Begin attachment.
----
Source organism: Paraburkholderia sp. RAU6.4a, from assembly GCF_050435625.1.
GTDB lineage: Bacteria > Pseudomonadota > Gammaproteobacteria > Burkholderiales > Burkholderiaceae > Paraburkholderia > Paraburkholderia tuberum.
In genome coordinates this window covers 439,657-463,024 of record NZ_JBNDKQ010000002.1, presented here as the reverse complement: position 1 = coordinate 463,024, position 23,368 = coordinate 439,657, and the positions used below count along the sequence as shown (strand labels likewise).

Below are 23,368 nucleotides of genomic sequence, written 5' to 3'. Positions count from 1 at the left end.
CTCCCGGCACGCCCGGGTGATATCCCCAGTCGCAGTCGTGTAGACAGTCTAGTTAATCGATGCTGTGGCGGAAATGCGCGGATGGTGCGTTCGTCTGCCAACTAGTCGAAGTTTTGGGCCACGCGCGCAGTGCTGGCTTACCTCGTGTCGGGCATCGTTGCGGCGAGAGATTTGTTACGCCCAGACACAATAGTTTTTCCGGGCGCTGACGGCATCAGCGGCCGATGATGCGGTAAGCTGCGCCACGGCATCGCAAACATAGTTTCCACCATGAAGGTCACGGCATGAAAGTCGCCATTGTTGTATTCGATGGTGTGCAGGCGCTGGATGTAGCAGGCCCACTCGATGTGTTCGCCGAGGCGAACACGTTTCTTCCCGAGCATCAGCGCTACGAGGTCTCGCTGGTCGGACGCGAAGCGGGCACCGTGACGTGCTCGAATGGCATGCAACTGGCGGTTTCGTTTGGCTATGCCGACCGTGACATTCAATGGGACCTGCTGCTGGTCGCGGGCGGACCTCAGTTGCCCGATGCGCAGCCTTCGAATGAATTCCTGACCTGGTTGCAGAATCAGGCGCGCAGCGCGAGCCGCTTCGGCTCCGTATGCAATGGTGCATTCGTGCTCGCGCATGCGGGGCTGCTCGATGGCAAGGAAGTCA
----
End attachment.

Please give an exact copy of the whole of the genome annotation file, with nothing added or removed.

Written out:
Source organism: Paraburkholderia sp. RAU6.4a, from assembly GCF_050435625.1.
GTDB lineage: Bacteria > Pseudomonadota > Gammaproteobacteria > Burkholderiales > Burkholderiaceae > Paraburkholderia > Paraburkholderia tuberum.
In genome coordinates this window covers 439,657-463,024 of record NZ_JBNDKQ010000002.1, presented here as the reverse complement: position 1 = coordinate 463,024, position 23,368 = coordinate 439,657, and the positions used below count along the sequence as shown (strand labels likewise).

Below are 23,368 nucleotides of genomic sequence, written 5' to 3'. Positions count from 1 at the left end.
CTCCCGGCACGCCCGGGTGATATCCCCAGTCGCAGTCGTGTAGACAGTCTAGTTAATCGATGCTGTGGCGGAAATGCGCGGATGGTGCGTTCGTCTGCCAACTAGTCGAAGTTTTGGGCCACGCGCGCAGTGCTGGCTTACCTCGTGTCGGGCATCGTTGCGGCGAGAGATTTGTTACGCCCAGACACAATAGTTTTTCCGGGCGCTGACGGCATCAGCGGCCGATGATGCGGTAAGCTGCGCCACGGCATCGCAAACATAGTTTCCACCATGAAGGTCACGGCATGAAAGTCGCCATTGTTGTATTCGATGGTGTGCAGGCGCTGGATGTAGCAGGCCCACTCGATGTGTTCGCCGAGGCGAACACGTTTCTTCCCGAGCATCAGCGCTACGAGGTCTCGCTGGTCGGACGCGAAGCGGGCACCGTGACGTGCTCGAATGGCATGCAACTGGCGGTTTCGTTTGGCTATGCCGACCGTGACATTCAATGGGACCTGCTGCTGGTCGCGGGCGGACCTCAGTTGCCCGATGCGCAGCCTTCGAATGAATTCCTGACCTGGTTGCAGAATCAGGCGCGCAGCGCGAGCCGCTTCGGCTCCGTATGCAATGGTGCATTCGTGCTCGCGCATGCGGGGCTGCTCGATGGCAAGGAAGTCA